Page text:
Way back in May 2010, we queried whether Money Dashboard could become the UK’s answer to Mint.com. “Mint.com has earned a great reputation in the US for its online money management tools, allowing users to keep track of their finances in real time via Web-based and mobile apps,” we noted at the time. “The problem? It’s only available to US residents.”
A big problem indeed for non-US residents. But this was the gap that Money Dashboard sought to fill. Indeed, it made a strong start with its efforts according to our initial tinkerings, but more than two years on the Edinburgh-based startup has relaunched its money-management tool, and we’ve had a peek at what’s new with this latest incarnation.
Money Dashboard: Recap
Just to recap, Money Dashboard is an online money-management tool that lets you monitor, organize and take control of your finances. It reels in your online current, savings and credit card accounts from all the major UK banks, letting you manage everything together in one place.
It lets you track earnings, expenses and budgets. Your Dashboard offers a snapshot of your spending past, present AND future, through a number of really neat, customizable graphs and charts.
The Next Web was privy to a demo of the latest Money Dashboard version last month, and we were blown away by it – it offers a very detailed, granular level of personal money management.
“The effort and will power that it takes to allocate valuable spare time on household financial admin, means that many people rarely have a clear picture of their money,” says Gavin Littlejohn, creator and CEO of Money Dashboard. “Going through all of your statements from multiple banks to fully understand where your money goes is a real pain.
“With Money Dashboard 2.0 you can get the true view of your money in five to ten minutes,” he continues. “By getting this clear visibility of their money they can quickly get control of their budgets, make informed decisions and find ways to plug their leaky buckets. For those trying to set goals and manage the bigger picture of savings and debt repayment, being able to quickly and easily forecast the affordability of these decisions is key to achievement.”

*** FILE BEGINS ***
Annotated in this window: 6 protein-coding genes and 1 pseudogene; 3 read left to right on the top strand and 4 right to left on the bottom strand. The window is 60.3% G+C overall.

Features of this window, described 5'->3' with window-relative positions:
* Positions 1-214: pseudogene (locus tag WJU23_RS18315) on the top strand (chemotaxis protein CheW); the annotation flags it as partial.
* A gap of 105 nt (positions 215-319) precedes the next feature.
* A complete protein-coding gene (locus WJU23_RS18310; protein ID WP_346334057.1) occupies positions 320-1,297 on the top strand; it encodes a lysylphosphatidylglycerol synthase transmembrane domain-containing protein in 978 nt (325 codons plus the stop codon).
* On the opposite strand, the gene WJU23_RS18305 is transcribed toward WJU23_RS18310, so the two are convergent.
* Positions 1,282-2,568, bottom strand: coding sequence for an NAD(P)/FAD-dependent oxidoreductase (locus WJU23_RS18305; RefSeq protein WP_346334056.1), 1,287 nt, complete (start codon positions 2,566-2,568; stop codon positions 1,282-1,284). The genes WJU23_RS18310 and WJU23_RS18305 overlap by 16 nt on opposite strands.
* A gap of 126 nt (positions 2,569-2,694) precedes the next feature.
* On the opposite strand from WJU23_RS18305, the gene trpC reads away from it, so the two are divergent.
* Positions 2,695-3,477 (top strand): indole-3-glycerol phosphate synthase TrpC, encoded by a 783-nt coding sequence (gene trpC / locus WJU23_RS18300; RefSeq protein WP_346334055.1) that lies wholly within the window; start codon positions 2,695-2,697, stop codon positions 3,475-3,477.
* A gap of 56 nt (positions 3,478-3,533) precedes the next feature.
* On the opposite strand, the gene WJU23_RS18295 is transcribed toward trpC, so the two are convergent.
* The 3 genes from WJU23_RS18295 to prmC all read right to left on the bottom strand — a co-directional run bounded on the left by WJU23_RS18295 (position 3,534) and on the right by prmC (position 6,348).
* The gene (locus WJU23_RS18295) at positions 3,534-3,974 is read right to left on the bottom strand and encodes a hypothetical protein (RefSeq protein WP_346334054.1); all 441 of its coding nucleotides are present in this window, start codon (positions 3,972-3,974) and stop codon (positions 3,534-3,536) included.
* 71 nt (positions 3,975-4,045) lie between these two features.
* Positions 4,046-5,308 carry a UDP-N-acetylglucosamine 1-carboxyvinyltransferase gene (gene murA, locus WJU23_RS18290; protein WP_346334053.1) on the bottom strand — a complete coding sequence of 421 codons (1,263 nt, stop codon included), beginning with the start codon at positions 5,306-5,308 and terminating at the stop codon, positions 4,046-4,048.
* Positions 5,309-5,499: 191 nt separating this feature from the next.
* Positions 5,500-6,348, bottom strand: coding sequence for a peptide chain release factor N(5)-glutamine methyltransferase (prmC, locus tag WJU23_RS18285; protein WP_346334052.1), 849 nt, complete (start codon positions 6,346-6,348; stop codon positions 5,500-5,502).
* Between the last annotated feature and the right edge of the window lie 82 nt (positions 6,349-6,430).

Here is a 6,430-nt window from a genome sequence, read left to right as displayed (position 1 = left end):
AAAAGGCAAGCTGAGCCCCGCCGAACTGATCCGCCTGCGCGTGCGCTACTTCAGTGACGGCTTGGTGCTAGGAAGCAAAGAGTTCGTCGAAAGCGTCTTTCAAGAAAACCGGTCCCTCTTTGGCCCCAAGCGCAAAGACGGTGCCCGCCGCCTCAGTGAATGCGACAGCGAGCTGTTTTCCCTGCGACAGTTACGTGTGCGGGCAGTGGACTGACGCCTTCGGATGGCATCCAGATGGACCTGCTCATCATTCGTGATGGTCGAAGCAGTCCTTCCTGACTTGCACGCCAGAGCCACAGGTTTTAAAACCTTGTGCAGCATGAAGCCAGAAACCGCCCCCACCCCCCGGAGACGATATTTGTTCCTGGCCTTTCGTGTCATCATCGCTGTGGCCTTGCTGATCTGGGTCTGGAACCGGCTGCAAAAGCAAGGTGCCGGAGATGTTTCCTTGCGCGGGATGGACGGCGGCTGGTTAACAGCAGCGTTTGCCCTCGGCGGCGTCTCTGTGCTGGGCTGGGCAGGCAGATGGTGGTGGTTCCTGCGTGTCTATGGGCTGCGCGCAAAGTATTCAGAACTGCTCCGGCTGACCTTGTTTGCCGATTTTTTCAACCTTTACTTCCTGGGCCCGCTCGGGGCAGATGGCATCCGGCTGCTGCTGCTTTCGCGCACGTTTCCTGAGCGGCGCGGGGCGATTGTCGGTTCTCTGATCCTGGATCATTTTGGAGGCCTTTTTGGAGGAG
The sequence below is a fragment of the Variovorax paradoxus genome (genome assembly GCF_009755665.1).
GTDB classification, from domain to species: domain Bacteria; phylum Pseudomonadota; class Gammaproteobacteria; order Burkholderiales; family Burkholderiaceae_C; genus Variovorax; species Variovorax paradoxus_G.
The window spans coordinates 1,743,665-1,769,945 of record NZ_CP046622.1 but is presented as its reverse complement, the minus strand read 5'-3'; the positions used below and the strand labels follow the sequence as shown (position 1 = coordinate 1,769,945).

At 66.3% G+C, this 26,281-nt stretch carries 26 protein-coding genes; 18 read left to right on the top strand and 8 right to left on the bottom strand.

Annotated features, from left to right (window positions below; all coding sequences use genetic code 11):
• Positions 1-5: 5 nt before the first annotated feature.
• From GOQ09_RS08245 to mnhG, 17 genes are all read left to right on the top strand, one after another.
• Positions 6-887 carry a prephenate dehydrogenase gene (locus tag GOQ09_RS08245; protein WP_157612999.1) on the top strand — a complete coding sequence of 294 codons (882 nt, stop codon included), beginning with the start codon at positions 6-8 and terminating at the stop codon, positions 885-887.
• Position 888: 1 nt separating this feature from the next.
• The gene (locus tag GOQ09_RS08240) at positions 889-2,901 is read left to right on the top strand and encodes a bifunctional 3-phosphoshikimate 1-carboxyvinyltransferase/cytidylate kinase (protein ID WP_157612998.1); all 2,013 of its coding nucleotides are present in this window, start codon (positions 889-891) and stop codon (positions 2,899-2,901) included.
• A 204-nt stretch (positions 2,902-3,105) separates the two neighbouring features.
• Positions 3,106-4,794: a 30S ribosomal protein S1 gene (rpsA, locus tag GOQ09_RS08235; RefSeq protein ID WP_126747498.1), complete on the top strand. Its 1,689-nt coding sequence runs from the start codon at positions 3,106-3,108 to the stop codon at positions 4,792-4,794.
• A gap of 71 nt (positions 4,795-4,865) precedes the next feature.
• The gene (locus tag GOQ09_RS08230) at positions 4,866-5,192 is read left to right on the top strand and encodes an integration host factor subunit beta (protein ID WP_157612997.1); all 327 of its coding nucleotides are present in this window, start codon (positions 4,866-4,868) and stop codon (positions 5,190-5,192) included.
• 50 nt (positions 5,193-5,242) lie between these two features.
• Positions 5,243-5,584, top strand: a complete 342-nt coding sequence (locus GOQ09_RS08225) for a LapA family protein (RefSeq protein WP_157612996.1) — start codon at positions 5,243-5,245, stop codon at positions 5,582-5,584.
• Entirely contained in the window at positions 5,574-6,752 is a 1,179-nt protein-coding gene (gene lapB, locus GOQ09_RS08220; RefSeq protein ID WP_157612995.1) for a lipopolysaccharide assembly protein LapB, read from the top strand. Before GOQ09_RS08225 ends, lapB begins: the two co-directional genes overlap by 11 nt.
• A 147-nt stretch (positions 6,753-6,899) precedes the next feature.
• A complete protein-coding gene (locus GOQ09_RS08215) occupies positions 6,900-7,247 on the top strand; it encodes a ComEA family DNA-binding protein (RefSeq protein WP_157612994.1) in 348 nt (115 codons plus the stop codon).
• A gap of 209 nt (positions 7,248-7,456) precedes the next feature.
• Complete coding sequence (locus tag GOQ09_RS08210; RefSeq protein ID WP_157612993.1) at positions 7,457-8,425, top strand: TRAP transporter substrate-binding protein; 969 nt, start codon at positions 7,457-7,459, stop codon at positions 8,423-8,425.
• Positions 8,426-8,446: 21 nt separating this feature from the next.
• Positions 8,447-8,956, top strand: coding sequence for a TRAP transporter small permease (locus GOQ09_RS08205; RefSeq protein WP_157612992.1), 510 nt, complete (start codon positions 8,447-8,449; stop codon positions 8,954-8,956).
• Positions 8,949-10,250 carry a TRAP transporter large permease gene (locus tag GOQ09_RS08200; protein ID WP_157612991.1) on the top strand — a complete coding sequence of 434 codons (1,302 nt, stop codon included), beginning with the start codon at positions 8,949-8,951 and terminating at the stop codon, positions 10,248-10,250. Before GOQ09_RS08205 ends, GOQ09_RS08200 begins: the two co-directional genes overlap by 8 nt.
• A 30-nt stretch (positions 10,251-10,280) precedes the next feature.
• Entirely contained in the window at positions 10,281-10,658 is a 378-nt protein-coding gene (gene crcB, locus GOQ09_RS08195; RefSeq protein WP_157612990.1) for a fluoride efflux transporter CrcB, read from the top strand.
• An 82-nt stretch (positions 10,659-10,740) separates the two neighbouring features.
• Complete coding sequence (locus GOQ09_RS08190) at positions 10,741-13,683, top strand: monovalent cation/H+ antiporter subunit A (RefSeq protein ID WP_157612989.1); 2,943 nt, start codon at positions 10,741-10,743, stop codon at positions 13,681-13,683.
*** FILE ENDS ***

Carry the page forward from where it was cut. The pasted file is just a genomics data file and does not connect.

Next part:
Without further ado, here’s an overview of how it works and some of the key features. Bear in mind, Money Dashboard will offer something different for each person’s situation – whether you want a brief overview of your main outgoings, or you simply want to ensure every single penny is accounted for as you save up for that 2-week cruise in the Caribbean, you’ll likely find a use for this.
Money Dashboard, 2.0
The signing-up process is pretty pain-free – you give your name, email address, DOB and post code, then you set up your password and security question. Now, it’s time to reel in all your current, savings and credit card accounts so it’s all centralized under one big virtual roof.
Then, you enter the name of your bank:
Now you’ll have to enter all your personal details – account numbers, security codes, memorable names, schools attended…and all the rest.
It actually feels a little funny doing this – when I log in to my own online banking account, it doesn’t ask for so many details in one go. For example, the security code usually only requires two of the four digits, and it won’t ask all the remaining security questions in one fell swoop – it typically alternates them. And this is for good reason – it’s so that if anyone does get hold of your personal details, they won’t be able to log-in repeatedly, as the questions will change.
However, Money Dashboard is a read-only application which means that money can’t be withdrawn or transferred. Littlejohn tells us that they use bank-level security to ensure your data is protected. So, if you can get past this mental hurdle, then you’ll be impressed once you’re in.
When you log in to Money Dashboard for the first time, it automatically loads your past three months worth of statements.